We are given a cursory description of her physicality, but even then the details are delivered in a straightfoward, unromantic fashion, with little time spent extrapolating on the details of those deatils. I still have no idea what color her eyes are. Why would I? This character isn't interested in what her eye color means to others, and it hasn't come up as a pertinent plot point yet. No villager has told her she looks like a ghost because she has blue eyes, for example. This is the kind of moment when this narrator would deliver that kind of information. Otherwise, it's not important to her.

Which isn't to say her body, and its effects or non-effects on the people around her, are not interesting to her. But while the narrator clearly is able to objectify (or could we say objectively view) herself within her milieu, her ruminations on her body, and its actions, only appear in ways that advance the plot and add contour to her character. As a result (and a big plus, in my book) we do not suffer a writer's interest in his character's, er, formal properties, at the expense of the work as a whole.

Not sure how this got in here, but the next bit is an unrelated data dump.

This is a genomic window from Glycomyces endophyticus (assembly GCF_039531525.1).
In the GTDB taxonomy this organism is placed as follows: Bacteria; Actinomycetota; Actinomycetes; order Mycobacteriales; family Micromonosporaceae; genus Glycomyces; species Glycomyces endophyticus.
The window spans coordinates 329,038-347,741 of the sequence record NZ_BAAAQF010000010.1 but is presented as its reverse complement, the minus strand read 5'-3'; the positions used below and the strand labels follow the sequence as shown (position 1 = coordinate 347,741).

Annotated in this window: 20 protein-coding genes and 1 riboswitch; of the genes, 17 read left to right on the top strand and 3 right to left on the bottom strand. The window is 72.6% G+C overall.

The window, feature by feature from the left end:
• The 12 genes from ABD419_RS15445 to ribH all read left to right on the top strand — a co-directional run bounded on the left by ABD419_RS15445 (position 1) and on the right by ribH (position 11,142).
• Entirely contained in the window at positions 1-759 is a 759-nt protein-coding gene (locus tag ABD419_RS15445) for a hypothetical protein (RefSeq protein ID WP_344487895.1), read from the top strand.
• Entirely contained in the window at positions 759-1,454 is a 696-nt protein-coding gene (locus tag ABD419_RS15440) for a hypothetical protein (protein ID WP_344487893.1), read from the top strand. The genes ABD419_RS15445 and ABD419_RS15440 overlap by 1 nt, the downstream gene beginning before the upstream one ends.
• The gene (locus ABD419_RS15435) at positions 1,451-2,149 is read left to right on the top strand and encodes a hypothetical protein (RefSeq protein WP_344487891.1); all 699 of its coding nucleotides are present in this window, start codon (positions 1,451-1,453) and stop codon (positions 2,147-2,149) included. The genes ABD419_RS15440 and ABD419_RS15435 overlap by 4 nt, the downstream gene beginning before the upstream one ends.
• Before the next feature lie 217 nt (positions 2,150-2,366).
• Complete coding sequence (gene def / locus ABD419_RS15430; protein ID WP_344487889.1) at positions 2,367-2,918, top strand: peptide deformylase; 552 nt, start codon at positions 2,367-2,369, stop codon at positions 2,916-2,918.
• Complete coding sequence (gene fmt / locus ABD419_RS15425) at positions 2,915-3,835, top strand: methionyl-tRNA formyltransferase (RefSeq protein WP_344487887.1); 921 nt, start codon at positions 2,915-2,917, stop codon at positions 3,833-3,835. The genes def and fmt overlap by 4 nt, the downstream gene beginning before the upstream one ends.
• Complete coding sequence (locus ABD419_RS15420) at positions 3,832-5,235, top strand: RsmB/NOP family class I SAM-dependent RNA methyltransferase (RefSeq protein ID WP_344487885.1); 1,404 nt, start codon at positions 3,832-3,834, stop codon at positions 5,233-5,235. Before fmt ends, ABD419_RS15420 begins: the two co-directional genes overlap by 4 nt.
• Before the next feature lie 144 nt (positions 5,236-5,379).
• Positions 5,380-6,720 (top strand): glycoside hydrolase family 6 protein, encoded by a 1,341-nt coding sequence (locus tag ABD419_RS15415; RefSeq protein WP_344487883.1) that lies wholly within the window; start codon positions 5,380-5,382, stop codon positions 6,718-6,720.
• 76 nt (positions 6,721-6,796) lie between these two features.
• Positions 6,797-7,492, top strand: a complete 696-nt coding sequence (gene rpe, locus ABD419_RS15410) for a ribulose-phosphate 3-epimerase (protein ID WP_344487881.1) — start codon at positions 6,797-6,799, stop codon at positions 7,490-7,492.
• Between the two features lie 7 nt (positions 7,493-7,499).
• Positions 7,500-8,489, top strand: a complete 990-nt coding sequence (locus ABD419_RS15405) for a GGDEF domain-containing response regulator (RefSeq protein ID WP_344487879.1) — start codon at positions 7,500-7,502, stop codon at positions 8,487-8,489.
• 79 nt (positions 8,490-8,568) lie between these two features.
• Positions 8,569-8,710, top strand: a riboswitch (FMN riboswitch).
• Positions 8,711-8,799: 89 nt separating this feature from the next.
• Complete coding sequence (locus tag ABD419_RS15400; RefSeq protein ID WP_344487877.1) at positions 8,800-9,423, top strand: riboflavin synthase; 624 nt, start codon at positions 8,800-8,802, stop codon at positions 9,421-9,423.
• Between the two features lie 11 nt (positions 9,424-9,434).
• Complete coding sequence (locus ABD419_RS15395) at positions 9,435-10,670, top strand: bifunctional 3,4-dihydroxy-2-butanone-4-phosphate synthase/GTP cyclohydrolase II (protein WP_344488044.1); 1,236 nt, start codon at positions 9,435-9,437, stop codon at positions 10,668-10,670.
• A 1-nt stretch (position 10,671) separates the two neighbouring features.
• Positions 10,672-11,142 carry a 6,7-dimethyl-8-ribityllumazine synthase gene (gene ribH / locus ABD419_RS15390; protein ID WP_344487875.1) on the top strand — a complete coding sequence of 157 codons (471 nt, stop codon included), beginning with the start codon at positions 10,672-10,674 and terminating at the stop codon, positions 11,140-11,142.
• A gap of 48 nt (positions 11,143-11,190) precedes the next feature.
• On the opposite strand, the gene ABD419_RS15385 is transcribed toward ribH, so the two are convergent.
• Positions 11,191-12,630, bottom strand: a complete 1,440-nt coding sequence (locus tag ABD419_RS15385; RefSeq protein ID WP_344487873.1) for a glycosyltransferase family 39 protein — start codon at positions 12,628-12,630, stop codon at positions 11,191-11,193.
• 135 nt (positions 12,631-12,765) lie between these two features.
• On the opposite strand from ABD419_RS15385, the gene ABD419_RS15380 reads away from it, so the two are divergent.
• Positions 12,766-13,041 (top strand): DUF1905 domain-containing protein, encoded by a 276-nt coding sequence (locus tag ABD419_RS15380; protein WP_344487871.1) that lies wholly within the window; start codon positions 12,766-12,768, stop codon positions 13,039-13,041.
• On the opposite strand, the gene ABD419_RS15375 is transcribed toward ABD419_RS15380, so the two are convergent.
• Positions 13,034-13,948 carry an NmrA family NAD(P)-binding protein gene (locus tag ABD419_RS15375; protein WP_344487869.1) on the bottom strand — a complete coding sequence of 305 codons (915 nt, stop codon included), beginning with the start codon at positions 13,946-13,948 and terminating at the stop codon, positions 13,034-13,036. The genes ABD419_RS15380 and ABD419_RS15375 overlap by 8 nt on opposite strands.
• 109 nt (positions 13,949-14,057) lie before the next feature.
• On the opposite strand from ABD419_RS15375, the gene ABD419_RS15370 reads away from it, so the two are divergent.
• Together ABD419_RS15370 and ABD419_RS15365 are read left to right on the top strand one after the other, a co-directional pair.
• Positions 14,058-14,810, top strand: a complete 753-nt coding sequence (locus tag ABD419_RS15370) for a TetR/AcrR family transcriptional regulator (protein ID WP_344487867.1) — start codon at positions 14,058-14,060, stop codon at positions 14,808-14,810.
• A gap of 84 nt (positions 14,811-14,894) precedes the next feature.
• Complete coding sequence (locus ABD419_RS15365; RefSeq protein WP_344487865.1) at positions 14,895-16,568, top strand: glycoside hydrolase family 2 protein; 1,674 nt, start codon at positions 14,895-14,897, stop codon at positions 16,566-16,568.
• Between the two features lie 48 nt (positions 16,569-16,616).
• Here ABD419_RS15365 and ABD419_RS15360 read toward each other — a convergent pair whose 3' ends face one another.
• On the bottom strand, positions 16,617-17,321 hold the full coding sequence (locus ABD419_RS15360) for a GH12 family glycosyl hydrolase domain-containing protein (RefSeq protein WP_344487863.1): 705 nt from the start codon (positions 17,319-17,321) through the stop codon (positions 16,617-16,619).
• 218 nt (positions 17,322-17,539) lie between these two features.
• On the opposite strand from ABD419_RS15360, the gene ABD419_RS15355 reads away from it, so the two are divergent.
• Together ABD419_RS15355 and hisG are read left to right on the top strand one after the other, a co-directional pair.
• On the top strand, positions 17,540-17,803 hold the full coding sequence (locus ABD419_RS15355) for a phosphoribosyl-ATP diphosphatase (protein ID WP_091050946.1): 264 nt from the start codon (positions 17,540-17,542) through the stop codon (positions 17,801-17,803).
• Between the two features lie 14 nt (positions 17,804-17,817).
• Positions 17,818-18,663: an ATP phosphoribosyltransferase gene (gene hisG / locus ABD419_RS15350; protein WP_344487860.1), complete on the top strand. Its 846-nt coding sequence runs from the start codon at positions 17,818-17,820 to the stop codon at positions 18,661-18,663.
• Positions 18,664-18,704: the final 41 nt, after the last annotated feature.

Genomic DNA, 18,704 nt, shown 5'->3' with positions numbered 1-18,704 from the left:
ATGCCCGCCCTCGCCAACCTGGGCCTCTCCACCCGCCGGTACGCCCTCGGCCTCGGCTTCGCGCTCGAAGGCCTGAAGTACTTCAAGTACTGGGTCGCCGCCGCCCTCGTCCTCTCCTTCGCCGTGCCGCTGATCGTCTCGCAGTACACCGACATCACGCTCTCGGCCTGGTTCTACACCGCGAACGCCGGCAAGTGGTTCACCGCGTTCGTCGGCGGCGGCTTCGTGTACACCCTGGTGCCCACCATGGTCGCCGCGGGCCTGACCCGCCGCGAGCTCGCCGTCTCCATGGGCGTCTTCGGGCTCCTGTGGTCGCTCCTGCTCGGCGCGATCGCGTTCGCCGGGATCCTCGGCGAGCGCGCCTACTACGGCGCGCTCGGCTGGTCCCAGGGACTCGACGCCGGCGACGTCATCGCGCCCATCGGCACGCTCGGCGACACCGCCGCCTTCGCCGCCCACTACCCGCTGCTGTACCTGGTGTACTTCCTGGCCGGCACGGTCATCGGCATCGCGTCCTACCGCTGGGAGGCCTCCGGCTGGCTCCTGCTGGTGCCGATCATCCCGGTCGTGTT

P.S. The post title is not in reference to the picture. That is one gorgeous lady. You know...unless she's a man, of course.